I have heard this battle about Black men dating White women, and Black women getting all upset about it for so long, it is becoming somewhat ridiculous though I can also understand what the frustrations may be about. I have to admit that in the past, when I go to the theatre or out to a function and see a Black brother with a White lady, I used to ask myself, what did he see in her that his black sisters did not have? However, I do not ask anymore because I have reached the stage where I strongly believe it is time we as individuals stop boxing ourselves up where love and relationships are concerned. We need a global perspective on life on so many different things, why not where we find love? There is no rule that says because you are Black, you must marry Black or that because you are White, you must marry White. This was a focal point in my blog on April 1, Confronting My Preferential Prejudice. A title I intentionally picked to say hold on a minute, let us look past race and skin colour and ask what the heart of the other person is really about? Are they worth their salt? Do they live up to their own hype and expectations? What are their values in life? What do they believe in? What do they hold strongly? What do they think about the way the world is governed? What do they find interesting in life and about life? After all, these are some of the questions we ask the prospective man when we are reviewing his application to be the one for us? I must add that as an individual and a full blooded African with veins and arteries going through her body and raging hormones, I have decided its time to see beyond black and exercise my options as long as his heart is right. I do not do colour, I do heart.
Hence, this debate about Black men dating White women is one that will go on as long as America is as divided as it is. Please, do not misunderstand me. I understand where some people stand on on this issue and though I do not agree that you must marry a Black man or Black woman in order to stay true to your race, there is a social, historical and allow me say political context to the issue of inter-racial relationships in the US. It is viewed as ‘Selling Out’ by some. Maybe we need to see past that because in order to heal the deep wounds in a society where the pain of slavery and segregation remains etched in the psyche of those who were and are affected by it, we have to confront our fears and understand that we are free now and so must live freely on our own terms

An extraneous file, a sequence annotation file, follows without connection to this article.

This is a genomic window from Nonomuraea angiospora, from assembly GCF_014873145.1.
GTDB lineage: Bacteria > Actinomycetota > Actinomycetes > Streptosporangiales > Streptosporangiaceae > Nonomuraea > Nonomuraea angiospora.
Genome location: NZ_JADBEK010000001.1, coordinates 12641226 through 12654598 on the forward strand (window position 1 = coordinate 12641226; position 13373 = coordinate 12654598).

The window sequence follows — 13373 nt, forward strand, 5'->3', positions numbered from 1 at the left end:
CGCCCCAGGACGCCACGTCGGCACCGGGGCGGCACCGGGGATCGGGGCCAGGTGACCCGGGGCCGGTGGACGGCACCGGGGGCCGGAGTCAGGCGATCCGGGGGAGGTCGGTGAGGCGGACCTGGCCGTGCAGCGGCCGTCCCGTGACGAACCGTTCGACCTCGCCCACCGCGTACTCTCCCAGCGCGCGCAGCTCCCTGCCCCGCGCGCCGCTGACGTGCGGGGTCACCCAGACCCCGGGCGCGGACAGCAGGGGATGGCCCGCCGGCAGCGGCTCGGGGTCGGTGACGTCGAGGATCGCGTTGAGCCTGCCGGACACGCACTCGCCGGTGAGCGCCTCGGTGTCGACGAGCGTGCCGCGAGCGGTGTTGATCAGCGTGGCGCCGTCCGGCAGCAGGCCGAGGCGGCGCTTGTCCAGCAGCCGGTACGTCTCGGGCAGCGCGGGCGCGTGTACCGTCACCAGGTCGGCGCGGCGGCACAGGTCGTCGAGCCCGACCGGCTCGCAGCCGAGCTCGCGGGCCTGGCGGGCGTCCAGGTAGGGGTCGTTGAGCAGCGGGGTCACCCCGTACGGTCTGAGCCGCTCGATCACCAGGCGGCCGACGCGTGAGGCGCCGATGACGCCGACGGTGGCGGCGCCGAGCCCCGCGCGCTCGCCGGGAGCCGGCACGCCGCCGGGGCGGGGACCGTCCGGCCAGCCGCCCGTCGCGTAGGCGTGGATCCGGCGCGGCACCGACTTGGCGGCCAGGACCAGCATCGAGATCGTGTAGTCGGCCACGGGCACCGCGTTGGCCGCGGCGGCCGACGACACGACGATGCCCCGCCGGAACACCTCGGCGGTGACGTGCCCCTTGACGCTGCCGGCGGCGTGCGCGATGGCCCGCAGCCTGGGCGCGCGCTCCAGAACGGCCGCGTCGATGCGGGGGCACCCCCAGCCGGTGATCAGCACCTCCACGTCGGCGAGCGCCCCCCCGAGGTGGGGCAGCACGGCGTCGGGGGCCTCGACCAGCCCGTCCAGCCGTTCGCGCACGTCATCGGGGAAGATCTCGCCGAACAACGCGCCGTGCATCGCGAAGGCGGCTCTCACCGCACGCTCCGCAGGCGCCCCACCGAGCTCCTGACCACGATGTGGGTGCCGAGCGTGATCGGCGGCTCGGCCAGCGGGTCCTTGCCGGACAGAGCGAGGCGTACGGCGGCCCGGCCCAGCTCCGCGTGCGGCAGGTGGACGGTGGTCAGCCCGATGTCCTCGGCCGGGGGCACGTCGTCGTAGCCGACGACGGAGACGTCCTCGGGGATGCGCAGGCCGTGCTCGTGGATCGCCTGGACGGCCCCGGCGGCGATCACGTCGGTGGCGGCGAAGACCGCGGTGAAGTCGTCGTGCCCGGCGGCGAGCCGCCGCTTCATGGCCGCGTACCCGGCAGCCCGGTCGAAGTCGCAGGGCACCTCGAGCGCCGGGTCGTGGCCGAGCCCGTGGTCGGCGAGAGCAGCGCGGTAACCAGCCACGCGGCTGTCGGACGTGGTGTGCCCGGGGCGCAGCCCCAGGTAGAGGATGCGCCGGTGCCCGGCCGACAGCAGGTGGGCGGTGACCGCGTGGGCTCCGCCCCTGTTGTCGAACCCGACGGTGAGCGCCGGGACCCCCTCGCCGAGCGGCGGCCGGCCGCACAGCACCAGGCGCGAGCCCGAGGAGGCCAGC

Fleace Weaver in a different piece, Black Women: Why You Shouldn’t Limit Yourself to Black Men, for Essence magazine encourages young sisters to date outside their race. She talks about the fact that men are men and while she was a big supporter of equal opportunity dating, she too got to the point where she had to make a choice. It took a trip to change her mind after men were falling over themselves when she visited Switzerland. You all just got a way out. Go to Switzerland and you will find yourself a man 🙂
I know some people argue that the more educated you are and if you show you are confident and will not take shit, this makes you intimidating to men. I would have you know there are strong black women, who are soft and gentle and can really love a brother and love on him. We do not need to fight each other. I would like to believe there is enough space for all of us to co-exist. Besides, I am tired of that strong Black woman with a hype attitude thing. I sometimes see it in other women and I must say it is very unattractive. You can be a strong Black woman without the attitude.
Sisters, the way I see it, do not limit yourself to your Black brothers. Get on with your life and date who you want if there is a connection. I don’t just mean the sex connection. I mean the deep intricate connections that keeps us breathing while waiting for tomorrow, so we can see each other. Why the hell not? Stop holding on to the idea that your man must be a Black, White, Green or Red. Let life take you on an adventure and live spontaneously. You might just surprise yourself. Stop holding out for a Black brother – African American or an African man that may never come your way.
“Black men marrying White women probably would not be such an acute problem were it not for the chronic shortage of Black males in the United States. One sees these manless women everywhere, singly and in tight little groups, in the cocktail lounges and bars at the house parties and dances, often, several of them huddled around one man. They are the divorces, the widows, and the never marrieds, lonely Black women on the make or resigned, finally to remaining hopelessly single. They do not intermarry to the extent that Black men do.” – Louise Meriwether, when she wrote a piece titled, “Black Man, Do You Love Me?”
That was from the first edition of Essence Magazine in 1970, 40 years ago and we are still talking about the same old shit without solutions. Girl! You better find a solution for yourself and live your life. The way I see it, stop fighting for his and their attention because if there is a lesson I have learnt in the last few years, a man whose attention you fight to get, it will never work because you are the one who will do the work for the rest of that relationship. He knows he can walk at anytime and that you will come running after him. Is anyone really worth all of that power in your honest opinion? I say H.E. double L. L. to the no! He is not.
I end on this note, what if, just what if, the man who is meant to be the world’s greatest lover in your book was Chinese, what would you do? Walk away? Chew on that y’ll.
Images: Essence Magazine Online